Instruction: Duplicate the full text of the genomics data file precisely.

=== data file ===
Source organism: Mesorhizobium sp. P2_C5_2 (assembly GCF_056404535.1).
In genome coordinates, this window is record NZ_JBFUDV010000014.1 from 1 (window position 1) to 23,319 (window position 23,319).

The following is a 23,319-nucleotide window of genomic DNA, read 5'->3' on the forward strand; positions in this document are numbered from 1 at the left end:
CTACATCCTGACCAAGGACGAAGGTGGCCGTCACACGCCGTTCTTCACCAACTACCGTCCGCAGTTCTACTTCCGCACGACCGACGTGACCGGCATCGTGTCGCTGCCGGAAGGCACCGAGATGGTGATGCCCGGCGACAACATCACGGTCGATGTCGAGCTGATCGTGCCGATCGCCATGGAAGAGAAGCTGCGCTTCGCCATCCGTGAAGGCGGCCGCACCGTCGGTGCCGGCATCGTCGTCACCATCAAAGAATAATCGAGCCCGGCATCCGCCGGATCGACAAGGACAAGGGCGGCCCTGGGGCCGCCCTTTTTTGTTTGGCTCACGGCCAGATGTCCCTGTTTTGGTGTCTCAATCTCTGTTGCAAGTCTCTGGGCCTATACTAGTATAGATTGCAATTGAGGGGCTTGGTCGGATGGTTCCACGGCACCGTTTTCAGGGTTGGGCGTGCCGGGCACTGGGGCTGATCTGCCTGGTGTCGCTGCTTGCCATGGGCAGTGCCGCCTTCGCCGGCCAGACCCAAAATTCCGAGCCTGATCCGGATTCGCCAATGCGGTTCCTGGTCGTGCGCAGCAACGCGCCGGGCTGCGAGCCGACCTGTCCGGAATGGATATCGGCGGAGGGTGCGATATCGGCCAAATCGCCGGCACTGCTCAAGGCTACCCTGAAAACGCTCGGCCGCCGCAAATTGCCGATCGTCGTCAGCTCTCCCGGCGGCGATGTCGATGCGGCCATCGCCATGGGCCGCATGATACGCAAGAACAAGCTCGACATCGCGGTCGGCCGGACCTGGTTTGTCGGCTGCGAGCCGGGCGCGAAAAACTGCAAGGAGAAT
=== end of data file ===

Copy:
Source organism: Mesorhizobium sp. P2_C5_2 (assembly GCF_056404535.1).
In genome coordinates, this window is record NZ_JBFUDV010000014.1 from 1 (window position 1) to 23,319 (window position 23,319).

The following is a 23,319-nucleotide window of genomic DNA, read 5'->3' on the forward strand; positions in this document are numbered from 1 at the left end:
CTACATCCTGACCAAGGACGAAGGTGGCCGTCACACGCCGTTCTTCACCAACTACCGTCCGCAGTTCTACTTCCGCACGACCGACGTGACCGGCATCGTGTCGCTGCCGGAAGGCACCGAGATGGTGATGCCCGGCGACAACATCACGGTCGATGTCGAGCTGATCGTGCCGATCGCCATGGAAGAGAAGCTGCGCTTCGCCATCCGTGAAGGCGGCCGCACCGTCGGTGCCGGCATCGTCGTCACCATCAAAGAATAATCGAGCCCGGCATCCGCCGGATCGACAAGGACAAGGGCGGCCCTGGGGCCGCCCTTTTTTGTTTGGCTCACGGCCAGATGTCCCTGTTTTGGTGTCTCAATCTCTGTTGCAAGTCTCTGGGCCTATACTAGTATAGATTGCAATTGAGGGGCTTGGTCGGATGGTTCCACGGCACCGTTTTCAGGGTTGGGCGTGCCGGGCACTGGGGCTGATCTGCCTGGTGTCGCTGCTTGCCATGGGCAGTGCCGCCTTCGCCGGCCAGACCCAAAATTCCGAGCCTGATCCGGATTCGCCAATGCGGTTCCTGGTCGTGCGCAGCAACGCGCCGGGCTGCGAGCCGACCTGTCCGGAATGGATATCGGCGGAGGGTGCGATATCGGCCAAATCGCCGGCACTGCTCAAGGCTACCCTGAAAACGCTCGGCCGCCGCAAATTGCCGATCGTCGTCAGCTCTCCCGGCGGCGATGTCGATGCGGCCATCGCCATGGGCCGCATGATACGCAAGAACAAGCTCGACATCGCGGTCGGCCGGACCTGGTTTGTCGGCTGCGAGCCGGGCGCGAAAAACTGCAAGGAGAAT